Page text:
Crocodile Dundee in Zimbabwe! Carrie Hampton bumped in to Zimbabwe's version of Crocodile Dundee on Lake Kariba in Zimbabwe. She tagged along with the handsome hero for a few days and had some rather close encounters with very large crocodiles. Read on.
By Carrie Hampton
During the first two weeks of October every year small groups of men spill silently out of ski-boats moored in thick reeds and scramble up crocodile-infested sandbanks. They walk along the shores of Lake Kariba in north-western Zimbabwe, prodding the soft soil frequently with metre-long metal spikes.
Worn Leather Hat Adorned With Animal Claws
In the lead is a man who could have stepped from the pages of a Wilbur Smith novel: Darryl Edwards is tall, dark, handsome and exceptionally smart. His well-developed five o'clock shadow is shaded by a worn leather hat adorned with animal claws.
He is a man of no unnecessary words or smiles who, behind his undisclosing face, holds a deep understanding of nature and a Masters degree in Animal Science. His rugged colleague, Garry Sutton, would look quite at ease in a Camel safari advertisement. Unaware of their hero-like appeal they exchange glances and walk in opposite directions.
Out of the heart of Africa, these two mysterious men are real-life Crocodile Dundees. They are hired by a Harare crocodile farm to collect as many eggs during the short laying season as possible, and are actively encouraged by the National Parks Board.
Finding a Croc's Nest is not that Easy
Nile crocodiles inhabit Lake Kariba in their thousands and are breeding too successfully and pose a real threat to village life on the banks of this enormous lake. Accompanied by a National Parks Board officer, we cruised along a designated 65km concession of Kariba shore during the brief laying season at the beginning of October, looking for nests.
The nests proved extremely hard to find as the eggs are laid about half a metre under the surface in a pit which the female crocodile fastidiously covers with sand. She conceals it further with gravel, leaves or dry grass so that even a seasoned crocodile egg-hunting expert finds them hard to spot.
Spoor indicating a nest, such as the drag mark of a heavy tail from the water's edge or a test hole that the female has previously dug to check the suitability of her site, are often the only indications of a nest. Sam Chiningo is a long-standing egg collector and needs no such obvious clues.
He possesses an uncanny instinct, which enables him to find more nests than any of his colleagues. A sprinkling of sand on a rock may be the only sign he needs to locate the hidden eggs. The rest of the crew prod deeply into the soft sand at every suitable spot while Sam strides towards an unlikely patch in the bushes.
When the long metal spike cracks open a fragile egg, grains of sand stick to the metal tip as it is pulled back through the sand. This telltale sign is followed by furious digging, using the method a dog would to look for its lost bone. The carefully hidden nest reveals 30 to 60 cylindrical, cocoon-like, white eggs with a fine, plastic-like, granular surface, not much bigger than a double yoked chicken's egg.
Occasionally a nest will have already been vandalised by local fishermen, who would rather see less crocs in the lake, or has been raided by monitor lizards (leguaans), or baboons which crave such delicacies. Unlike these messy intruders, the egg-collecting crew always leaves the nest exactly as it finds it, to minimise disturbance.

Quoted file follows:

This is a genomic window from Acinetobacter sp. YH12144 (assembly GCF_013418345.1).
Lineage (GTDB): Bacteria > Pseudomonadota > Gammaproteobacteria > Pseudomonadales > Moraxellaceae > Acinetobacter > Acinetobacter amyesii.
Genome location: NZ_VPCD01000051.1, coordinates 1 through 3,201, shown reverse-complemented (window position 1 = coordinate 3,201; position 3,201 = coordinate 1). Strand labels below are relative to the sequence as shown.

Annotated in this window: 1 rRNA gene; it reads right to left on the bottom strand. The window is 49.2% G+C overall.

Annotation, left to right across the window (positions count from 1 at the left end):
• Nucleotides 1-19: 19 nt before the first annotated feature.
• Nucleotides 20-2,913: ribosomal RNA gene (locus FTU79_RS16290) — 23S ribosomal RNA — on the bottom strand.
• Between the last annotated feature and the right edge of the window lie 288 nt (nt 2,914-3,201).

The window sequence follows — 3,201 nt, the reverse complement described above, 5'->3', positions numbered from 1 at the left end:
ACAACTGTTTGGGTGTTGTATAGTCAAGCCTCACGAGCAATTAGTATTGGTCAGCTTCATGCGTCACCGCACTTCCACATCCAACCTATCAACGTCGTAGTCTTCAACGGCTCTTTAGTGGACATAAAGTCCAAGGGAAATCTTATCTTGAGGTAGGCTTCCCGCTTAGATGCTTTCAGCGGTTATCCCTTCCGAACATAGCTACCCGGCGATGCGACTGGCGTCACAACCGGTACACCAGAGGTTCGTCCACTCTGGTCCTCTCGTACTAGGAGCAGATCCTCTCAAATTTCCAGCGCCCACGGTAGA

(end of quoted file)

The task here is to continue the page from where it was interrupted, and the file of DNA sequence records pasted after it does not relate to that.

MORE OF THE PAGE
Incubation Temperature Determines Sex
The eggs are incredibly sensitive. If an egg is turned upside down it will die. The top of each one is therefore gently marked with pencil as it is lifted from the nest. They are carefully packed in polystyrene boxes and transported to the farm's incubators to sit cosily for up to 90 days before hatching.
The extreme sensitivity of the eggs is such that the incubation temperature actually determines the sex of the crocodile. This bizarre freak of nature produces 80% males at a constant 33°C and 80% females at 32°C.
To ensure the stability of the wild population, crocodile farms are obliged to return 2% of the hatchlings to Lake Kariba at six months old at an average length of 75cm. These crocodiles are bigger than their naturally hatched counterparts - 95% of which never make it to that age - and have a much better chance of survival.
Crocodiles the size of small islands can be seen cruising the shallows of Lake Kariba or basking in the sun on rocks. The males are extremely territorial and fight to the death, defending their patch against lone adult males looking to stake their claim. Fortunately the females and juvenile males are allowed to pass freely through the territory. Not so for the unfortunate hatchlings which make a tasty meal.
A renowned crocodile known as 'the Submarine', whose unchallenged domain lies at the western end of the lake near Mlibizi, regularly sneaks up and takes cows grazing unsuspectingly on the riverbank. Losing a cow is nothing to losing a family member and Kariba crocodiles have become dangerously partial to local villagers and wading fishermen. Local newspapers report missing persons on a far too regular basis.
Lake Kariba is a fascinating and beautiful place but paddling is ill advised. If you happen to be boating or fishing on the lake in October and see a couple of guys walking where no sensible person should walk, or wading where only a madman would dip his big toe, you will know our Crocodile Dundee's are back.
If they offer you a boat ride or a stroll along the banks, be aware that this adventure could seriously damage your health.
Copyright © Carrie Hampton. All rights reserved. Reproduction in whole or in part without the permission of the author is prohibited